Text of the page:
TUBA CITY, Arizona – Three Navajo entrepreneurs walked away with $5,000 in start-up prize money plus one year of business counseling and advising services to get their start-ups off the ground, as winners of the 2017 Innovation Challenge. In January, Catapult Design launched the Innovation Challenge to identify Native entrepreneurs with business ideas to improve life in Native American communities. Six finalists pitched their ideas at Change Labs 2017 to a panel of judges and 75 Change Labs attendees.
And the Winners Are…
Timothy Clani Jr., a Navajo certified auto technician and founder of Min’s Automotive in Upper Fruitland, New Mexico, won for his idea to establish a mobile auto shop catering to rural customers. He eventually wants to develop an app to connect customers to a larger network of Native auto repair specialists.
Amber Kanazbah Crotty won for her project developing a model of financial sustainability and growth for a network of farmers growing traditional foods in Sheep Springs, New Mexico. The network will eventually source market chains.
Laura Clelland, a Navajo certified orthotics fitter in Winslow, Arizona, won for her idea to serve diabetes patients by providing foot care to reduce the risk of limb amputation in Native American communities.
All three Innovation Challenge winners and the three finalists will receive services from Native American Business Incubator Network (NABIN) designed to help develop their businesses from start-ups to full operations. They’ll begin with Launch Pad, a business plan bootcamp that will guide the new business owners in writing a business plan, completing a personal finance assessment, and beginning to use software for business operations.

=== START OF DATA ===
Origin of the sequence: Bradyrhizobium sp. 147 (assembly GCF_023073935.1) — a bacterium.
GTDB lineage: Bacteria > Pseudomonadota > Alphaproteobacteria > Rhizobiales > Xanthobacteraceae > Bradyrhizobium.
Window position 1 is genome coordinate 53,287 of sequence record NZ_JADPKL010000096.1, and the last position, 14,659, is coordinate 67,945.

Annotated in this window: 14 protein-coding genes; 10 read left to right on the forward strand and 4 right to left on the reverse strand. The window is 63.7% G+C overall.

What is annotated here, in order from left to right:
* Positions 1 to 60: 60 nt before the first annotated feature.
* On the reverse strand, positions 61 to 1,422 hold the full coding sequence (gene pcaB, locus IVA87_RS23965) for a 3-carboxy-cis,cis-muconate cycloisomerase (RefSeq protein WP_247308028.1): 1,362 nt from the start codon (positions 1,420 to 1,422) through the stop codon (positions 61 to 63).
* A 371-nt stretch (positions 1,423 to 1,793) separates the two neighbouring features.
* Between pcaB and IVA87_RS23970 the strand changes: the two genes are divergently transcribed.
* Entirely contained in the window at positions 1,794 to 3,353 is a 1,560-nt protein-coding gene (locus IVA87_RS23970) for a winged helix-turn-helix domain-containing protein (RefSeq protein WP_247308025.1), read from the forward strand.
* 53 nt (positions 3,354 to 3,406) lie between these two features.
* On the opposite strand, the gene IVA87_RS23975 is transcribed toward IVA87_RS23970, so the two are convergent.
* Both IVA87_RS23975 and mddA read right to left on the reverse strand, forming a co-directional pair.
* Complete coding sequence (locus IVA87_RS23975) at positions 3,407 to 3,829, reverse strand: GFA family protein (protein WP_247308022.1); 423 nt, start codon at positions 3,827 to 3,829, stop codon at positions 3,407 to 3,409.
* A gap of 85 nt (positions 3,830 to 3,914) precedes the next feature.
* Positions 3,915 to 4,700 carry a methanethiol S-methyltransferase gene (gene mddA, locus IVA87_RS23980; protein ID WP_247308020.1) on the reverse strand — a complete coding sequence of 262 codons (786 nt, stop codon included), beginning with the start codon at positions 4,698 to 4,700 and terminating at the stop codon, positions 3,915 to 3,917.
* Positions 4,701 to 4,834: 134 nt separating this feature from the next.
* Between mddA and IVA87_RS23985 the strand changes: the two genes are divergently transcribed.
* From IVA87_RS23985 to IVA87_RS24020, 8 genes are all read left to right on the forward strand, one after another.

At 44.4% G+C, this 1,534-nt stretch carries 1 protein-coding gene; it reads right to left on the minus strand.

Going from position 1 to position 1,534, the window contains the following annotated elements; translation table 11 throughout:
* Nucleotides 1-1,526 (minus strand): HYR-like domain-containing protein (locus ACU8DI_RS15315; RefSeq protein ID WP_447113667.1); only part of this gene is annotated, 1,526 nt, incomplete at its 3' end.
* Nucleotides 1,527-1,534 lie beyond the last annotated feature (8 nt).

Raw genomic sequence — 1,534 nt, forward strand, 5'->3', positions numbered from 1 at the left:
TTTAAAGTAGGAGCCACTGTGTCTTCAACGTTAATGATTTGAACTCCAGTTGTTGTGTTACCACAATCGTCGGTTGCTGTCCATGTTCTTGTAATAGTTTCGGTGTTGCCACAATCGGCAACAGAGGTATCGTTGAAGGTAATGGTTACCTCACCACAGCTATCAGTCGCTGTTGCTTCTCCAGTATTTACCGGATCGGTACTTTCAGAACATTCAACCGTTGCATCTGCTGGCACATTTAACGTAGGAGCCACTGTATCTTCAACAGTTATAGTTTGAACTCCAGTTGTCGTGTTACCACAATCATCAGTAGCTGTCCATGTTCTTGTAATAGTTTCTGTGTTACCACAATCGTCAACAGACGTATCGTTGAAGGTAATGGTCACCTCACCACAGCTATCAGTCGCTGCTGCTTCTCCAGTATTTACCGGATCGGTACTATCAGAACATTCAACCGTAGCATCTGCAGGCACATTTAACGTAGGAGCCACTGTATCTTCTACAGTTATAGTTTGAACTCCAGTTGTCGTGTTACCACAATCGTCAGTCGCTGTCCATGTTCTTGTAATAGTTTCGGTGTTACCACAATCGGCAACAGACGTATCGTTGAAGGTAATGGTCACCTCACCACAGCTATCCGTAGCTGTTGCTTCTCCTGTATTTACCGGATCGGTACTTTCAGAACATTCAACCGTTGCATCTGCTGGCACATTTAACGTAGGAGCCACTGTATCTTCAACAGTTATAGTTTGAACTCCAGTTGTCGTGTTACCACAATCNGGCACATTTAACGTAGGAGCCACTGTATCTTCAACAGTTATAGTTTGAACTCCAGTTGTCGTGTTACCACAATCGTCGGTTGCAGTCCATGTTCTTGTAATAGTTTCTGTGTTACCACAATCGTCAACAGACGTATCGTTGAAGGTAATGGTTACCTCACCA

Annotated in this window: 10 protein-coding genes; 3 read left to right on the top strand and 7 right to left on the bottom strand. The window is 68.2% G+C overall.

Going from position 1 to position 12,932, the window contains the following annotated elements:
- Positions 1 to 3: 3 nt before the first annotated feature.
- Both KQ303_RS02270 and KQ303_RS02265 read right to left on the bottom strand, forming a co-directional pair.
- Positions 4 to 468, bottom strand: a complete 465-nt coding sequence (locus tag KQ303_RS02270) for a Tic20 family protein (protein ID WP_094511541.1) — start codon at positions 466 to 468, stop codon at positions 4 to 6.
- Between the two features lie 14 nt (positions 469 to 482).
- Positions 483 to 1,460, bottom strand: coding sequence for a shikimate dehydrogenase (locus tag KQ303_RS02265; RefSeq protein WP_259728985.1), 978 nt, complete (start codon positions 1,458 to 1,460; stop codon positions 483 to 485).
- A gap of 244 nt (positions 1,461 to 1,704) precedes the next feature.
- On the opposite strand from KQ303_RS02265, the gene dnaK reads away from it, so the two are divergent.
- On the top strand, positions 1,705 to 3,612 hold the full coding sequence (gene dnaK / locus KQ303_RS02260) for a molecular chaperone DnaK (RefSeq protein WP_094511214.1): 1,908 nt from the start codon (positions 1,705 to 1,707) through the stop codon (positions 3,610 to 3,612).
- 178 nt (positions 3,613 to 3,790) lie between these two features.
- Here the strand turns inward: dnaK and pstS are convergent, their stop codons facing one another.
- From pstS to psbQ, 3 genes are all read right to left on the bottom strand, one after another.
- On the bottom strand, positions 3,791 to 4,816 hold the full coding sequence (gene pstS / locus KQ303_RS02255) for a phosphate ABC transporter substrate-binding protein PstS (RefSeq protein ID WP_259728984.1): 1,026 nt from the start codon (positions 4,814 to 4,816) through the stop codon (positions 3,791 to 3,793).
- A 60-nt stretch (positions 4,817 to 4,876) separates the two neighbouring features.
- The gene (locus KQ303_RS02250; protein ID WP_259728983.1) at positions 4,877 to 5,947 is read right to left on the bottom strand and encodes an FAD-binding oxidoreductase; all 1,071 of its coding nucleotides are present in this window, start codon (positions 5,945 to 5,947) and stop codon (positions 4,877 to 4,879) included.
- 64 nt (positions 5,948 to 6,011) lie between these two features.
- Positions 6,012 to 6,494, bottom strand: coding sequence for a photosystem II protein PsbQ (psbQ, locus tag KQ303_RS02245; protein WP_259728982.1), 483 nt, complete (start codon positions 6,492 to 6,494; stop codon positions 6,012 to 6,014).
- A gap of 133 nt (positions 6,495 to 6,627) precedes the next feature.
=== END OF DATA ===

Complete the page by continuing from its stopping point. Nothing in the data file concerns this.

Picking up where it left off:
“The start-up phase of any business can be difficult to navigate for new businesses owners. NABIN provides a structured approach that will help these businesses overcome barriers and create opportunities,” said NABIN Program Manager Jessica Stago.
The companies will also be matched with mentors to provide professional legal, accounting, information technology, and/or financing guidance.
“Our tribal entrepreneurs were excited about the Innovation Challenge, and the positive response from the community is a strong indicator that there need to be more opportunities for entrepreneurs to access start-up funds, and the mentorship and expertise that will allow businesses to flourish,” said NABIN Program Director Natasha Hale.
The finalists of the inaugural Innovation Challenge will eventually go on to mentor future Innovation Challenge applicants.
“Our goal is to help the founders establish their companies and become role models and contributors to the development of a strong entrepreneurial community on tribal lands,” said Catapult Design CEO Heather Fleming.
Catapult Design launched the Innovation Challenge in January 2017 to support small business ideas working toward positive social and economic change in tribal communities.
Change Labs and the Innovation Challenge are sponsored by Catapult Design, a design company that supports socially driven companies around the world, and the Native American Business Incubator Network, an organization supporting entrepreneurship in Native communities.